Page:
Type of Thesis
Invasive species are increasing in abundance globally and have had detrimental effects on ecosystems by altering nutrient cycling and harming native biodiversity. Generally, high-elevation alpine ecosystems are believed to be the least invaded global biomes. One particularly problematic invasive in the American West is Bromus tectorum, commonly known as Cheatgrass, which is an aggressive competitor and can displace native species. While there is a plethora of research concerning its invasive range in the Great Basin, few studies have addressed what inhibits growth at its high elevation range margin. An earlier study showed that while increased temperatures and N deposition increased growth in montane soils, it had no effect on plants grown in alpine soils. Instead, soil type was implicated as the likely the filter preventing alpine establishment of Bromus tectorum. I expanded on this hypothesis by conducting a greenhouse experiment that grew Bromus tectorum seeds in soils collected from four different montane sites and four different alpine soils on the Front Range in the Rocky Mountains of Colorado. It was found that aboveground, belowground, and total biomasses were higher in montane soils compared to alpine. Higher root:shoot ratios were also found in alpine soils relative to montane soils, suggesting a soil factor was responsible for the lower growth. Soil pH was found to be significantly more acidic in alpine soils. While soil pH is a plausible soil characteristic preventing alpine invasion, it is likely a combination of a multitude of factors including both abiotic and biotic interactions. Further research is needed to understand invasive plant-soil interactions at high elevations to determine the factors that influence invasion, especially with altered temperature and precipitation regimes in a changing climate.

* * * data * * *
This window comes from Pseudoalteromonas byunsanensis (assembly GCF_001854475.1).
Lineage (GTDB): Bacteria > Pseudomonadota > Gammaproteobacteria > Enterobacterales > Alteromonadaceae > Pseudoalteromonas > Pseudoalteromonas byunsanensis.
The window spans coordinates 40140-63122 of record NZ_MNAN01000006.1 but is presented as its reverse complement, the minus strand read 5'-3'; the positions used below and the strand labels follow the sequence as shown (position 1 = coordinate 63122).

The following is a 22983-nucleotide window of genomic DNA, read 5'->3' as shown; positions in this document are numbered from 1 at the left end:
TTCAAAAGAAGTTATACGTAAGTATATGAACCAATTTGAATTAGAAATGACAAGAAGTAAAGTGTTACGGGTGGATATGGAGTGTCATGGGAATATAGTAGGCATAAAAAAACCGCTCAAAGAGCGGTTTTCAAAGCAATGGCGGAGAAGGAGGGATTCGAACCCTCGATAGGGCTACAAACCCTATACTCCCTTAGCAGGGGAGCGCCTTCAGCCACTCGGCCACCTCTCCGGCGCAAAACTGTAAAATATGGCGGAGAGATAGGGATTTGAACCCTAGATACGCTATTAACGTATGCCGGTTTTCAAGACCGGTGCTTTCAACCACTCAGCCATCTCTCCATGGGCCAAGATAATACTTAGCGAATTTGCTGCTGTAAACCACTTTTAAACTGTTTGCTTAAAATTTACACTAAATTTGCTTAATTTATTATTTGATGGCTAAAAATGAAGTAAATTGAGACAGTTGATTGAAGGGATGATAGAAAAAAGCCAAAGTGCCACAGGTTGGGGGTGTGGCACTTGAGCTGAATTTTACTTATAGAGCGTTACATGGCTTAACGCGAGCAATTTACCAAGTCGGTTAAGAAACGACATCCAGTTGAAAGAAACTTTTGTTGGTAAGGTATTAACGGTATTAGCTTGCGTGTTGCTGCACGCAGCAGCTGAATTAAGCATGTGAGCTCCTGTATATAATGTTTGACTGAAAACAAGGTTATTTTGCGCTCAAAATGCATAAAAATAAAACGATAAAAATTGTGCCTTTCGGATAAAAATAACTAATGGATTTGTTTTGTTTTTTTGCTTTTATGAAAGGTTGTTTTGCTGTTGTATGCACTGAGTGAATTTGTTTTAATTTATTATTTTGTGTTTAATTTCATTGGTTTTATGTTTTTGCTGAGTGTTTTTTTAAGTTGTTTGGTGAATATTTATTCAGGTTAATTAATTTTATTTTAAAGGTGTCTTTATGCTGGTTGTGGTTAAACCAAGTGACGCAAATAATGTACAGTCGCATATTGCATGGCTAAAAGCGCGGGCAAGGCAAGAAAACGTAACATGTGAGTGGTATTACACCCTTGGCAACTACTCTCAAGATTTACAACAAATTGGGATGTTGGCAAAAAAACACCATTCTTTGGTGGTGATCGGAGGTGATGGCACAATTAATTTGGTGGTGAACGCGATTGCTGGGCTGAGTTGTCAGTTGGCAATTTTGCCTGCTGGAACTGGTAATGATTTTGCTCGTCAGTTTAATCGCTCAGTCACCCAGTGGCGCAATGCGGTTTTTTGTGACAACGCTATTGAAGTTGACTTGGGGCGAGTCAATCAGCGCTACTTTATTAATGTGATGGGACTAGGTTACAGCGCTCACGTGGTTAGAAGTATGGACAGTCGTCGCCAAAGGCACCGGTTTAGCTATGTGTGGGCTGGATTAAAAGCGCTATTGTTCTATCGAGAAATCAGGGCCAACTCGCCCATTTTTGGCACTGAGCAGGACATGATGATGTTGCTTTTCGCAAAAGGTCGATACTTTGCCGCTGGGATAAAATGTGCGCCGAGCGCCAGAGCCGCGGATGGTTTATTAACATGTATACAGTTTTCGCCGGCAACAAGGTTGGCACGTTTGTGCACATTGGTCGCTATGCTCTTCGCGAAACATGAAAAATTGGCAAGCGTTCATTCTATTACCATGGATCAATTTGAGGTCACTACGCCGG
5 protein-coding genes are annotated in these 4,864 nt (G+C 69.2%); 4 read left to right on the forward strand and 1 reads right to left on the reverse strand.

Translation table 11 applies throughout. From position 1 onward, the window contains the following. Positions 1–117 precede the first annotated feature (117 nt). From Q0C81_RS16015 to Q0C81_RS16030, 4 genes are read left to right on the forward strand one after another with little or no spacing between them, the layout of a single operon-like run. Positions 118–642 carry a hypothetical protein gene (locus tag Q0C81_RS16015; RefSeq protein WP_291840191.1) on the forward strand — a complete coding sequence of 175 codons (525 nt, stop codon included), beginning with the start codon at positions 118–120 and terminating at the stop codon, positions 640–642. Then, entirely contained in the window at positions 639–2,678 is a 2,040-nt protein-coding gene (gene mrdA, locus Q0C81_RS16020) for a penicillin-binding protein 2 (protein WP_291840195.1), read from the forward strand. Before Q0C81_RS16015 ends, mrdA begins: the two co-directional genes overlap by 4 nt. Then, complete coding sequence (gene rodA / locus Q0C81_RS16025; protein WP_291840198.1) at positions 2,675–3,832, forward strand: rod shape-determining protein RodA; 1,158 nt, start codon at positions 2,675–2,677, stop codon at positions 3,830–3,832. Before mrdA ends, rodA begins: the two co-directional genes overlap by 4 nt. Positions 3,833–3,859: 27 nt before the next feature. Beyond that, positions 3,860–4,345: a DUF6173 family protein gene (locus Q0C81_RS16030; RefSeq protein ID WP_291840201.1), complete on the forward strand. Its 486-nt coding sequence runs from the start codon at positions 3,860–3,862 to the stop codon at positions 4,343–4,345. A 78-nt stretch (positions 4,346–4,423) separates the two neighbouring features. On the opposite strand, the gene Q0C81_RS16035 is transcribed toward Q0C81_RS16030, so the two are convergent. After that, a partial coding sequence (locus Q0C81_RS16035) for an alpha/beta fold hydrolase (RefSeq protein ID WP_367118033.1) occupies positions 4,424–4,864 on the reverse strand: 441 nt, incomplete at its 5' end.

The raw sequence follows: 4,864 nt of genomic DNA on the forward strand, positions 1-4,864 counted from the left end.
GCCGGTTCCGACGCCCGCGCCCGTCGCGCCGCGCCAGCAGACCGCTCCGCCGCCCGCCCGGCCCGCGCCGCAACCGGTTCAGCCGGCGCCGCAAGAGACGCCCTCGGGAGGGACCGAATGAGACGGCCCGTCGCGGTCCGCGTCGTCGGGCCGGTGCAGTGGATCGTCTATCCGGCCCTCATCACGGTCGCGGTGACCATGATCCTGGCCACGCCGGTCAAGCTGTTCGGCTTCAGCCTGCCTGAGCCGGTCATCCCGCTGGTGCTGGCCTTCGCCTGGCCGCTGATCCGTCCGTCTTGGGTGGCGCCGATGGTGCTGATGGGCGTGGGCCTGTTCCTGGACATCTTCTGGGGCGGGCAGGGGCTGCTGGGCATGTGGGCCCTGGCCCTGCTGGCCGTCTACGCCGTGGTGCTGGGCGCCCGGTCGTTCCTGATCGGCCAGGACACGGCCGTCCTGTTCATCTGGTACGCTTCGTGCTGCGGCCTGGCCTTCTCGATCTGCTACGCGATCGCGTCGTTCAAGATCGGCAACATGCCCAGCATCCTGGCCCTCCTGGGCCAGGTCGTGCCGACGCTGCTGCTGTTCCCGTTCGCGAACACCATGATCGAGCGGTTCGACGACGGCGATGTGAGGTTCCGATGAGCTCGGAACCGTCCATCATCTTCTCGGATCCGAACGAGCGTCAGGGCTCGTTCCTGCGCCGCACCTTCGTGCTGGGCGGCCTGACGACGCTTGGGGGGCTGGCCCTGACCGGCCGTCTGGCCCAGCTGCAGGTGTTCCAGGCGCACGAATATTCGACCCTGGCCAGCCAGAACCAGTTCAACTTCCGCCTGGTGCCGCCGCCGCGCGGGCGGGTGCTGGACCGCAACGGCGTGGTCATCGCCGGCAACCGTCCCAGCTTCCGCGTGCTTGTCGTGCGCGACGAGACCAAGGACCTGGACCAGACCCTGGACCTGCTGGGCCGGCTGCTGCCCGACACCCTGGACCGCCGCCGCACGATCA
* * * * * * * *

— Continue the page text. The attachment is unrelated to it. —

North, Halina, "Cheating the (eco)system: Potential for Invasive Grass Growth Above Treeline" (2019). Undergraduate Honors Theses. 1850.